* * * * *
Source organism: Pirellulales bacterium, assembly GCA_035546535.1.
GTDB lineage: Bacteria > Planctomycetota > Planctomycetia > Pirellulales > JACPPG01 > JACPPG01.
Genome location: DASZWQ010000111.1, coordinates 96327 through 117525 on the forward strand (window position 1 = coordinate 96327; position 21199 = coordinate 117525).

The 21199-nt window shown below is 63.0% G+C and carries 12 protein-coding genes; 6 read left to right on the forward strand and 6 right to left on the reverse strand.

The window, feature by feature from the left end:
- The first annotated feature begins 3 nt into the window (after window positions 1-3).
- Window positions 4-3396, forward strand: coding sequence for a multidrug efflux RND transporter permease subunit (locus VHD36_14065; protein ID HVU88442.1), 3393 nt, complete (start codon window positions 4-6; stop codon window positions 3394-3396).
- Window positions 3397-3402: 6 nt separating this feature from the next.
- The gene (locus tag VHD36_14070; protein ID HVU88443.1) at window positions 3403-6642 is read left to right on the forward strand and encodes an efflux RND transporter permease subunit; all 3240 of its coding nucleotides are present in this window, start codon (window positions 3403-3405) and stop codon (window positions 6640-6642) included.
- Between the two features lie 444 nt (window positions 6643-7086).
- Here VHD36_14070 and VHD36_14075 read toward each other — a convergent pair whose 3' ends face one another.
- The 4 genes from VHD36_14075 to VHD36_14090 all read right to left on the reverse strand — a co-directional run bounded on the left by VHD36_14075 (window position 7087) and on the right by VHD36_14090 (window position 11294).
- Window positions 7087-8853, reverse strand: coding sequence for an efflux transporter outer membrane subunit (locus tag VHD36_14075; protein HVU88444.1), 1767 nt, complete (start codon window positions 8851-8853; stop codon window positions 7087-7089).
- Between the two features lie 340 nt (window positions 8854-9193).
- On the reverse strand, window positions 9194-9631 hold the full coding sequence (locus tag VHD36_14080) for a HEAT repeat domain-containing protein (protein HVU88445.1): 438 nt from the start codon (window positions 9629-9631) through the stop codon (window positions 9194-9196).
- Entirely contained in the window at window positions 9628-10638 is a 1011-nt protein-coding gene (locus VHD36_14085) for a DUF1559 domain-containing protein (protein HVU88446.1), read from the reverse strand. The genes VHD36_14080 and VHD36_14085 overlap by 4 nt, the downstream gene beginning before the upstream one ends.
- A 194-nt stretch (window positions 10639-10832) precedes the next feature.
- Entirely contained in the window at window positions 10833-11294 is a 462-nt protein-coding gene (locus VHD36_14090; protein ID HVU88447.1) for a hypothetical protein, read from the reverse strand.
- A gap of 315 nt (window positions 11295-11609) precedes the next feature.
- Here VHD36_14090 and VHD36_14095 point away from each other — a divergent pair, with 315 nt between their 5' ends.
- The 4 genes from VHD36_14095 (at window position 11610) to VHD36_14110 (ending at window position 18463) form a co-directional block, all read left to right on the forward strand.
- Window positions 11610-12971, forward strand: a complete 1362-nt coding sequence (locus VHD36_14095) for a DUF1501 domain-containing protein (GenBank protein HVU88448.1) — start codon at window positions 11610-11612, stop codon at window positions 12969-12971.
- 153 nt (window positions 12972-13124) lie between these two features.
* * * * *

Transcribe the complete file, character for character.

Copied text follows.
Source organism: Pirellulales bacterium, assembly GCA_035546535.1.
GTDB lineage: Bacteria > Planctomycetota > Planctomycetia > Pirellulales > JACPPG01 > JACPPG01.
Genome location: DASZWQ010000111.1, coordinates 96327 through 117525 on the forward strand (window position 1 = coordinate 96327; position 21199 = coordinate 117525).

The 21199-nt window shown below is 63.0% G+C and carries 12 protein-coding genes; 6 read left to right on the forward strand and 6 right to left on the reverse strand.

The window, feature by feature from the left end:
- The first annotated feature begins 3 nt into the window (after window positions 1-3).
- Window positions 4-3396, forward strand: coding sequence for a multidrug efflux RND transporter permease subunit (locus VHD36_14065; protein ID HVU88442.1), 3393 nt, complete (start codon window positions 4-6; stop codon window positions 3394-3396).
- Window positions 3397-3402: 6 nt separating this feature from the next.
- The gene (locus tag VHD36_14070; protein ID HVU88443.1) at window positions 3403-6642 is read left to right on the forward strand and encodes an efflux RND transporter permease subunit; all 3240 of its coding nucleotides are present in this window, start codon (window positions 3403-3405) and stop codon (window positions 6640-6642) included.
- Between the two features lie 444 nt (window positions 6643-7086).
- Here VHD36_14070 and VHD36_14075 read toward each other — a convergent pair whose 3' ends face one another.
- The 4 genes from VHD36_14075 to VHD36_14090 all read right to left on the reverse strand — a co-directional run bounded on the left by VHD36_14075 (window position 7087) and on the right by VHD36_14090 (window position 11294).
- Window positions 7087-8853, reverse strand: coding sequence for an efflux transporter outer membrane subunit (locus tag VHD36_14075; protein HVU88444.1), 1767 nt, complete (start codon window positions 8851-8853; stop codon window positions 7087-7089).
- Between the two features lie 340 nt (window positions 8854-9193).
- On the reverse strand, window positions 9194-9631 hold the full coding sequence (locus tag VHD36_14080) for a HEAT repeat domain-containing protein (protein HVU88445.1): 438 nt from the start codon (window positions 9629-9631) through the stop codon (window positions 9194-9196).
- Entirely contained in the window at window positions 9628-10638 is a 1011-nt protein-coding gene (locus VHD36_14085) for a DUF1559 domain-containing protein (protein HVU88446.1), read from the reverse strand. The genes VHD36_14080 and VHD36_14085 overlap by 4 nt, the downstream gene beginning before the upstream one ends.
- A 194-nt stretch (window positions 10639-10832) precedes the next feature.
- Entirely contained in the window at window positions 10833-11294 is a 462-nt protein-coding gene (locus VHD36_14090; protein ID HVU88447.1) for a hypothetical protein, read from the reverse strand.
- A gap of 315 nt (window positions 11295-11609) precedes the next feature.
- Here VHD36_14090 and VHD36_14095 point away from each other — a divergent pair, with 315 nt between their 5' ends.
- The 4 genes from VHD36_14095 (at window position 11610) to VHD36_14110 (ending at window position 18463) form a co-directional block, all read left to right on the forward strand.
- Window positions 11610-12971, forward strand: a complete 1362-nt coding sequence (locus VHD36_14095) for a DUF1501 domain-containing protein (GenBank protein HVU88448.1) — start codon at window positions 11610-11612, stop codon at window positions 12969-12971.
- 153 nt (window positions 12972-13124) lie between these two features.